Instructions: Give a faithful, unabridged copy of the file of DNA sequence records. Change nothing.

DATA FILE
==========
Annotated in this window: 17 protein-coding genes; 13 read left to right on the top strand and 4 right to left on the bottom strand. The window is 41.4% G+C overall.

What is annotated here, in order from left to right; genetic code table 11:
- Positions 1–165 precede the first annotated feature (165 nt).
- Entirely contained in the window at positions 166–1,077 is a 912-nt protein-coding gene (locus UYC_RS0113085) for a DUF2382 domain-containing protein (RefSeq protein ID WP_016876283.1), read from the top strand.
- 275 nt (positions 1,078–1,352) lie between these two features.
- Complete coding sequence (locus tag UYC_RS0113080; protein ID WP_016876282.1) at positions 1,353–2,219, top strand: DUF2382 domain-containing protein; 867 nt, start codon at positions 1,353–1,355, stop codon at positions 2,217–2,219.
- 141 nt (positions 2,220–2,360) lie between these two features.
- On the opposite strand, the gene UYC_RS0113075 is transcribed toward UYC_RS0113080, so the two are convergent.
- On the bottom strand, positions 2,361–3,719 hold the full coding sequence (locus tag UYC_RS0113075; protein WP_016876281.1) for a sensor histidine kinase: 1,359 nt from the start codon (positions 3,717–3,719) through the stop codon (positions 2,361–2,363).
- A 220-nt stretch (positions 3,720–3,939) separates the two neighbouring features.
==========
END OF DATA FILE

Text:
Annotated in this window: 17 protein-coding genes; 13 read left to right on the top strand and 4 right to left on the bottom strand. The window is 41.4% G+C overall.

What is annotated here, in order from left to right; genetic code table 11:
- Positions 1–165 precede the first annotated feature (165 nt).
- Entirely contained in the window at positions 166–1,077 is a 912-nt protein-coding gene (locus UYC_RS0113085) for a DUF2382 domain-containing protein (RefSeq protein ID WP_016876283.1), read from the top strand.
- 275 nt (positions 1,078–1,352) lie between these two features.
- Complete coding sequence (locus tag UYC_RS0113080; protein ID WP_016876282.1) at positions 1,353–2,219, top strand: DUF2382 domain-containing protein; 867 nt, start codon at positions 1,353–1,355, stop codon at positions 2,217–2,219.
- 141 nt (positions 2,220–2,360) lie between these two features.
- On the opposite strand, the gene UYC_RS0113075 is transcribed toward UYC_RS0113080, so the two are convergent.
- On the bottom strand, positions 2,361–3,719 hold the full coding sequence (locus tag UYC_RS0113075; protein WP_016876281.1) for a sensor histidine kinase: 1,359 nt from the start codon (positions 3,717–3,719) through the stop codon (positions 2,361–2,363).
- A 220-nt stretch (positions 3,720–3,939) separates the two neighbouring features.